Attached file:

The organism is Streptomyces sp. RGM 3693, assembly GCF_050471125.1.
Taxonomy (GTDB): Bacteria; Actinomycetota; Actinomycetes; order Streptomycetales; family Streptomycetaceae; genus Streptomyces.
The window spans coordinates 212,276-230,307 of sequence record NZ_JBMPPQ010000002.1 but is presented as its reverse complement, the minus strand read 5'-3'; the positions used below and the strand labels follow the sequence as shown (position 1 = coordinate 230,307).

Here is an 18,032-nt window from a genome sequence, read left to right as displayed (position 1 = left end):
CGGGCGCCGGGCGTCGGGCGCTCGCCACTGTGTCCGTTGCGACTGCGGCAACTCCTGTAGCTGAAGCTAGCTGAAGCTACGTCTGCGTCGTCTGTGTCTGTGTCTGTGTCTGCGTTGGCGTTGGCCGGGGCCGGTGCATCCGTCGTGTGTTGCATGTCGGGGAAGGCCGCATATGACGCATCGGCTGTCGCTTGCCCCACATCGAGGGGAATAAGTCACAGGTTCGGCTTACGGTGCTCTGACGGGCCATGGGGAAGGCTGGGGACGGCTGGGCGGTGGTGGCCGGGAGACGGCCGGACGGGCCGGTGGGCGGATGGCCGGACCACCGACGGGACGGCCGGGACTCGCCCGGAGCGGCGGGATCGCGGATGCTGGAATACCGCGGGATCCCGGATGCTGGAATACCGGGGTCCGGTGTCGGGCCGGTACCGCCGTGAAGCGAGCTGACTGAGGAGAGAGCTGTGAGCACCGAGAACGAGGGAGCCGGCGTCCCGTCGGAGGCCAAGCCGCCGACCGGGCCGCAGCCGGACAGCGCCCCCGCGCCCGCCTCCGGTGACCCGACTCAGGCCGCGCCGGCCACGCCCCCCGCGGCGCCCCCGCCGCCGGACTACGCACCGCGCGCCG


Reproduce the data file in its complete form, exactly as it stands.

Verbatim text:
The organism is Streptomyces sp. RGM 3693, assembly GCF_050471125.1.
Taxonomy (GTDB): Bacteria; Actinomycetota; Actinomycetes; order Streptomycetales; family Streptomycetaceae; genus Streptomyces.
The window spans coordinates 212,276-230,307 of sequence record NZ_JBMPPQ010000002.1 but is presented as its reverse complement, the minus strand read 5'-3'; the positions used below and the strand labels follow the sequence as shown (position 1 = coordinate 230,307).

Here is an 18,032-nt window from a genome sequence, read left to right as displayed (position 1 = left end):
CGGGCGCCGGGCGTCGGGCGCTCGCCACTGTGTCCGTTGCGACTGCGGCAACTCCTGTAGCTGAAGCTAGCTGAAGCTACGTCTGCGTCGTCTGTGTCTGTGTCTGTGTCTGCGTTGGCGTTGGCCGGGGCCGGTGCATCCGTCGTGTGTTGCATGTCGGGGAAGGCCGCATATGACGCATCGGCTGTCGCTTGCCCCACATCGAGGGGAATAAGTCACAGGTTCGGCTTACGGTGCTCTGACGGGCCATGGGGAAGGCTGGGGACGGCTGGGCGGTGGTGGCCGGGAGACGGCCGGACGGGCCGGTGGGCGGATGGCCGGACCACCGACGGGACGGCCGGGACTCGCCCGGAGCGGCGGGATCGCGGATGCTGGAATACCGCGGGATCCCGGATGCTGGAATACCGGGGTCCGGTGTCGGGCCGGTACCGCCGTGAAGCGAGCTGACTGAGGAGAGAGCTGTGAGCACCGAGAACGAGGGAGCCGGCGTCCCGTCGGAGGCCAAGCCGCCGACCGGGCCGCAGCCGGACAGCGCCCCCGCGCCCGCCTCCGGTGACCCGACTCAGGCCGCGCCGGCCACGCCCCCCGCGGCGCCCCCGCCGCCGGACTACGCACCGCGCGCCG